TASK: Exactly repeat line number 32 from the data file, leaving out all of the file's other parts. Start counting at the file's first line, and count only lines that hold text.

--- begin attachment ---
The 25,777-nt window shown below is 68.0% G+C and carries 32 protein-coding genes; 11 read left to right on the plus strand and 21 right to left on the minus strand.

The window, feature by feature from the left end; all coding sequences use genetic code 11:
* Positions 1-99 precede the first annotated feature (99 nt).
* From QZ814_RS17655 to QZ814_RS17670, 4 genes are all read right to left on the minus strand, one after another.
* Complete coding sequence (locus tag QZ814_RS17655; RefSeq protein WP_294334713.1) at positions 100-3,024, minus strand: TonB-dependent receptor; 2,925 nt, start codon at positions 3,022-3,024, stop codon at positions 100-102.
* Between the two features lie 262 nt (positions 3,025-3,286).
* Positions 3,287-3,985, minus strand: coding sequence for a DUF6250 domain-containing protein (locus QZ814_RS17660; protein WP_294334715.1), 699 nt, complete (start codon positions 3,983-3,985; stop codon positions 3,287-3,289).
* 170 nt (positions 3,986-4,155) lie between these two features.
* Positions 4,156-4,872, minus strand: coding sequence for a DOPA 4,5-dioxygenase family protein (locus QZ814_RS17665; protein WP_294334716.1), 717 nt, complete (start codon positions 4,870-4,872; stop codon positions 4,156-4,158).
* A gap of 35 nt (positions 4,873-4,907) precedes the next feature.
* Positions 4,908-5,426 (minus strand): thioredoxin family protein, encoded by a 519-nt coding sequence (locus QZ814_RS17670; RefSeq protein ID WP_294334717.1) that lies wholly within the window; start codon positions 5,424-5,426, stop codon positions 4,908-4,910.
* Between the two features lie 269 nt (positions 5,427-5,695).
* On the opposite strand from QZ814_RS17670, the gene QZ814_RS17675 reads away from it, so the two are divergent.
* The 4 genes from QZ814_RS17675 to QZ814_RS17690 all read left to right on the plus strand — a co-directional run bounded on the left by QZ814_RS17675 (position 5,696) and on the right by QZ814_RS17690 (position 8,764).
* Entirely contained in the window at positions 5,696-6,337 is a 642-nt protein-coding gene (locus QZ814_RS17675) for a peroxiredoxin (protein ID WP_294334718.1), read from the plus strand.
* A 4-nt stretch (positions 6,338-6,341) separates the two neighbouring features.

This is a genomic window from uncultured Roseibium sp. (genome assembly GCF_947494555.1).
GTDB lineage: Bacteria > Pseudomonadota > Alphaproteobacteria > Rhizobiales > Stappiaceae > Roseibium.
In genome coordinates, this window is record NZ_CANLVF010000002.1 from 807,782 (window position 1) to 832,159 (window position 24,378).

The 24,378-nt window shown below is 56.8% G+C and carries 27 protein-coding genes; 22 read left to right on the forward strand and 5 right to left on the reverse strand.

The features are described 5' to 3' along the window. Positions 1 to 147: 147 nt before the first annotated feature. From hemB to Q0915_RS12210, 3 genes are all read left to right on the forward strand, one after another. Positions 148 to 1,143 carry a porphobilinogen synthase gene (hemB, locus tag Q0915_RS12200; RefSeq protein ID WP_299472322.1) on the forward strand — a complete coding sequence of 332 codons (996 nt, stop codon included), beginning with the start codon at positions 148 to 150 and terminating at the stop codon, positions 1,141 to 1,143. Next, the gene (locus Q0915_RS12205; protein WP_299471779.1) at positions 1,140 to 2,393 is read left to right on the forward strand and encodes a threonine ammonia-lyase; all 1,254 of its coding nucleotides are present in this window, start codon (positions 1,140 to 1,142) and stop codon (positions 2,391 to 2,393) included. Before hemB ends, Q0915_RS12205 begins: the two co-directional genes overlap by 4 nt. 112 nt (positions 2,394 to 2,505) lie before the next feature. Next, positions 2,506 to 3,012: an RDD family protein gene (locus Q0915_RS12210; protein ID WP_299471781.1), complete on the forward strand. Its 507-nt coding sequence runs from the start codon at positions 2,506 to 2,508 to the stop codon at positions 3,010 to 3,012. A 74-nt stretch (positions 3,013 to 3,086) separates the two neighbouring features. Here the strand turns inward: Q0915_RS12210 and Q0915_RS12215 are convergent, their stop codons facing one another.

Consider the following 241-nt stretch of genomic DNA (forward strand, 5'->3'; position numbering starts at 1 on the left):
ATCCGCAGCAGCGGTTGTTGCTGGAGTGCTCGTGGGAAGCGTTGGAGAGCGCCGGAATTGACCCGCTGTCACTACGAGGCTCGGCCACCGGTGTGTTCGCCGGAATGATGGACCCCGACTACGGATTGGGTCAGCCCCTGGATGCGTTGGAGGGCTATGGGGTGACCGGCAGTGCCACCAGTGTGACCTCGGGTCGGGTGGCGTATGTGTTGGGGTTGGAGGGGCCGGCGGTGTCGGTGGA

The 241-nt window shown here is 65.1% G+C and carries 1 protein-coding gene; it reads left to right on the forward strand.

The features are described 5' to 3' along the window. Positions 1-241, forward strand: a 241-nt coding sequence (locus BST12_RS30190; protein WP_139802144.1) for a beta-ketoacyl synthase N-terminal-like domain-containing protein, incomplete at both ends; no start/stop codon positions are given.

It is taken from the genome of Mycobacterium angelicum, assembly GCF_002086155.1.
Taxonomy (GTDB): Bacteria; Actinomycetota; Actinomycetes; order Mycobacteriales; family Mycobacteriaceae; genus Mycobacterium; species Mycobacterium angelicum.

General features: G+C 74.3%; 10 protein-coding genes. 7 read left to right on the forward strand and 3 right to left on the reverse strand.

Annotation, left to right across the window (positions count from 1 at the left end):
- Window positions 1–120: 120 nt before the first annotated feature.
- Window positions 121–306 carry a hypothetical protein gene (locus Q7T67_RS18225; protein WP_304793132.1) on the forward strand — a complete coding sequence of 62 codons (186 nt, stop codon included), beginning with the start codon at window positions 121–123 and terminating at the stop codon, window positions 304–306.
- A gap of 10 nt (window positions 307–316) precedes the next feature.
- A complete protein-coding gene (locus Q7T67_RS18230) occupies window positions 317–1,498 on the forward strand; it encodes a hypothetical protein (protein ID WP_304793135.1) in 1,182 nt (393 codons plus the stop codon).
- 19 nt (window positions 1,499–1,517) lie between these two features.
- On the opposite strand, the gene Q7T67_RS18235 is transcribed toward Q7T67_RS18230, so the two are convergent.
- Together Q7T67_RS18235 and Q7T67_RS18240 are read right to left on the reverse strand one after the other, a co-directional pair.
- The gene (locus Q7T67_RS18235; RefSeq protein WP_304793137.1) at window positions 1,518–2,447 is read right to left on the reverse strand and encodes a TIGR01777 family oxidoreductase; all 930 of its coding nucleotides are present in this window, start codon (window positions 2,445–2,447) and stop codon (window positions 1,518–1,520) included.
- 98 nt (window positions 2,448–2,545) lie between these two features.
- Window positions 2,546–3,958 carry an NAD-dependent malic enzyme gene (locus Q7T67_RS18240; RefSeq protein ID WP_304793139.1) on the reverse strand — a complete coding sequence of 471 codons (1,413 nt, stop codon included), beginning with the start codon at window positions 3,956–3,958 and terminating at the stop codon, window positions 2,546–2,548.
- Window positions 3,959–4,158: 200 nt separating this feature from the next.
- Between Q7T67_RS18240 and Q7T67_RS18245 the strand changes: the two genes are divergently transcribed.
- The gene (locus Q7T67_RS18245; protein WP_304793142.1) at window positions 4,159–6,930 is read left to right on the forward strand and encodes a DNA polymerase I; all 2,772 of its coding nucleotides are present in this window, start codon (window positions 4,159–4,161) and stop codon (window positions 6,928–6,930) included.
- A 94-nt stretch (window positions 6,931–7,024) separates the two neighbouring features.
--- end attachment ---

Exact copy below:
- A gap of 10 nt (window positions 307–316) precedes the next feature.